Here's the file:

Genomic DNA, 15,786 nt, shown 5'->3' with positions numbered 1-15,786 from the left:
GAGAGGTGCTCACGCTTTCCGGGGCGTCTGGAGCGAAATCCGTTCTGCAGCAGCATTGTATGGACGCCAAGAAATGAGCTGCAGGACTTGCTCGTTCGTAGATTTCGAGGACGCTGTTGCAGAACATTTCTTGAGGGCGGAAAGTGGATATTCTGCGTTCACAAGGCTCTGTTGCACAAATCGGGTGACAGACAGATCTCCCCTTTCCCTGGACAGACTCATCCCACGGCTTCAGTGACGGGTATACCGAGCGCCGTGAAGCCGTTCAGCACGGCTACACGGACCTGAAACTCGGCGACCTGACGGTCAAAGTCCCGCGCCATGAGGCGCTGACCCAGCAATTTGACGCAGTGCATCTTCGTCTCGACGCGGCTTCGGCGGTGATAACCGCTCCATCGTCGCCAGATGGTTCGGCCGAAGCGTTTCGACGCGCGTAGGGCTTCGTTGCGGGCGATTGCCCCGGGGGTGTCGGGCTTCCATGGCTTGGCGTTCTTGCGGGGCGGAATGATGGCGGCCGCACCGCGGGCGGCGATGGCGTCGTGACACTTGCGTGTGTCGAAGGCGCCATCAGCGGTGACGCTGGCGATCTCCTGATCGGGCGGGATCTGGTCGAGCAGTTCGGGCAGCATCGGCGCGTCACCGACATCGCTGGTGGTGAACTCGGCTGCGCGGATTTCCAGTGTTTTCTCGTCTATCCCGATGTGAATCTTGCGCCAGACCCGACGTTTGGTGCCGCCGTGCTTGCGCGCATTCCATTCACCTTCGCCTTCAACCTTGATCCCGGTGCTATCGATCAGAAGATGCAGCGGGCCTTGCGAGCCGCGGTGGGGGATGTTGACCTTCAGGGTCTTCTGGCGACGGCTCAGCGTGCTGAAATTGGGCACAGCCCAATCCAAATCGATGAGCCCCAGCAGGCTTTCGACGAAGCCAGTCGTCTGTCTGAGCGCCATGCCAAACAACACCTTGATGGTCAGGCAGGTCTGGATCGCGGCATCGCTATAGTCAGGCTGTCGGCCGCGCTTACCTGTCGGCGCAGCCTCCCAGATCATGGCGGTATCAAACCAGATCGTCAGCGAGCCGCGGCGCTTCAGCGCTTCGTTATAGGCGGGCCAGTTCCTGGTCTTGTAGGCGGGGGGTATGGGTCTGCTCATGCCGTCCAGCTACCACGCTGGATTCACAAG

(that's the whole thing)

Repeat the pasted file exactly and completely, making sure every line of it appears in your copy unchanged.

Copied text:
Genomic DNA, 15,786 nt, shown 5'->3' with positions numbered 1-15,786 from the left:
GAGAGGTGCTCACGCTTTCCGGGGCGTCTGGAGCGAAATCCGTTCTGCAGCAGCATTGTATGGACGCCAAGAAATGAGCTGCAGGACTTGCTCGTTCGTAGATTTCGAGGACGCTGTTGCAGAACATTTCTTGAGGGCGGAAAGTGGATATTCTGCGTTCACAAGGCTCTGTTGCACAAATCGGGTGACAGACAGATCTCCCCTTTCCCTGGACAGACTCATCCCACGGCTTCAGTGACGGGTATACCGAGCGCCGTGAAGCCGTTCAGCACGGCTACACGGACCTGAAACTCGGCGACCTGACGGTCAAAGTCCCGCGCCATGAGGCGCTGACCCAGCAATTTGACGCAGTGCATCTTCGTCTCGACGCGGCTTCGGCGGTGATAACCGCTCCATCGTCGCCAGATGGTTCGGCCGAAGCGTTTCGACGCGCGTAGGGCTTCGTTGCGGGCGATTGCCCCGGGGGTGTCGGGCTTCCATGGCTTGGCGTTCTTGCGGGGCGGAATGATGGCGGCCGCACCGCGGGCGGCGATGGCGTCGTGACACTTGCGTGTGTCGAAGGCGCCATCAGCGGTGACGCTGGCGATCTCCTGATCGGGCGGGATCTGGTCGAGCAGTTCGGGCAGCATCGGCGCGTCACCGACATCGCTGGTGGTGAACTCGGCTGCGCGGATTTCCAGTGTTTTCTCGTCTATCCCGATGTGAATCTTGCGCCAGACCCGACGTTTGGTGCCGCCGTGCTTGCGCGCATTCCATTCACCTTCGCCTTCAACCTTGATCCCGGTGCTATCGATCAGAAGATGCAGCGGGCCTTGCGAGCCGCGGTGGGGGATGTTGACCTTCAGGGTCTTCTGGCGACGGCTCAGCGTGCTGAAATTGGGCACAGCCCAATCCAAATCGATGAGCCCCAGCAGGCTTTCGACGAAGCCAGTCGTCTGTCTGAGCGCCATGCCAAACAACACCTTGATGGTCAGGCAGGTCTGGATCGCGGCATCGCTATAGTCAGGCTGTCGGCCGCGCTTACCTGTCGGCGCAGCCTCCCAGATCATGGCGGTATCAAACCAGATCGTCAGCGAGCCGCGGCGCTTCAGCGCTTCGTTATAGGCGGGCCAGTTCCTGGTCTTGTAGGCGGGGGGTATGGGTCTGCTCATGCCGTCCAGCTACCACGCTGGATTCACAAG